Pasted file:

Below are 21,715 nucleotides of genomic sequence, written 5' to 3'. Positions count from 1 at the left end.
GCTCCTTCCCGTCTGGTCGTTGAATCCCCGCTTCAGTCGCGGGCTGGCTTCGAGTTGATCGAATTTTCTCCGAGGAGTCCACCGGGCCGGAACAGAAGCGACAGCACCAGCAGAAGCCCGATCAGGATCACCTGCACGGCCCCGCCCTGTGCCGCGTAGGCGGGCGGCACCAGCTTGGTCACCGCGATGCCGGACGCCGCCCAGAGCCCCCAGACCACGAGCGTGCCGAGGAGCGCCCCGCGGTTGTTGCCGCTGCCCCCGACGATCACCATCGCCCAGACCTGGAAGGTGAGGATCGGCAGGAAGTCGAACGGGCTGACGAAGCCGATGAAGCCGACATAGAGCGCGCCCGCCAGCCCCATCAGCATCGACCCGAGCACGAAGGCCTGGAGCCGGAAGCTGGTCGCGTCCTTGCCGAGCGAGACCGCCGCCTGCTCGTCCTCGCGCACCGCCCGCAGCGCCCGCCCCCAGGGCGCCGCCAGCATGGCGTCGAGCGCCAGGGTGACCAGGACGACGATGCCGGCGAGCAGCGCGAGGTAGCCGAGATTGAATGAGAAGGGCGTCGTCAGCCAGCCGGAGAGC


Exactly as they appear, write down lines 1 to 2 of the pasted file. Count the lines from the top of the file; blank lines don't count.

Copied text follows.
Below are 21,715 nucleotides of genomic sequence, written 5' to 3'. Positions count from 1 at the left end.
GCTCCTTCCCGTCTGGTCGTTGAATCCCCGCTTCAGTCGCGGGCTGGCTTCGAGTTGATCGAATTTTCTCCGAGGAGTCCACCGGGCCGGAACAGAAGCGACAGCACCAGCAGAAGCCCGATCAGGATCACCTGCACGGCCCCGCCCTGTGCCGCGTAGGCGGGCGGCACCAGCTTGGTCACCGCGATGCCGGACGCCGCCCAGAGCCCCCAGACCACGAGCGTGCCGAGGAGCGCCCCGCGGTTGTTGCCGCTGCCCCCGACGATCACCATCGCCCAGACCTGGAAGGTGAGGATCGGCAGGAAGTCGAACGGGCTGACGAAGCCGATGAAGCCGACATAGAGCGCGCCCGCCAGCCCCATCAGCATCGACCCGAGCACGAAGGCCTGGAGCCGGAAGCTGGTCGCGTCCTTGCCGAGCGAGACCGCCGCCTGCTCGTCCTCGCGCACCGCCCGCAGCGCCCGCCCCCAGGGCGCCGCCAGCATGGCGTCGAGCGCCAGGGTGACCAGGACGACGATGCCGGCGAGCAGCGCGAGGTAGCCGAGATTGAATGAGAAGGGCGTCGTCAGCCAGCCGGAGAGC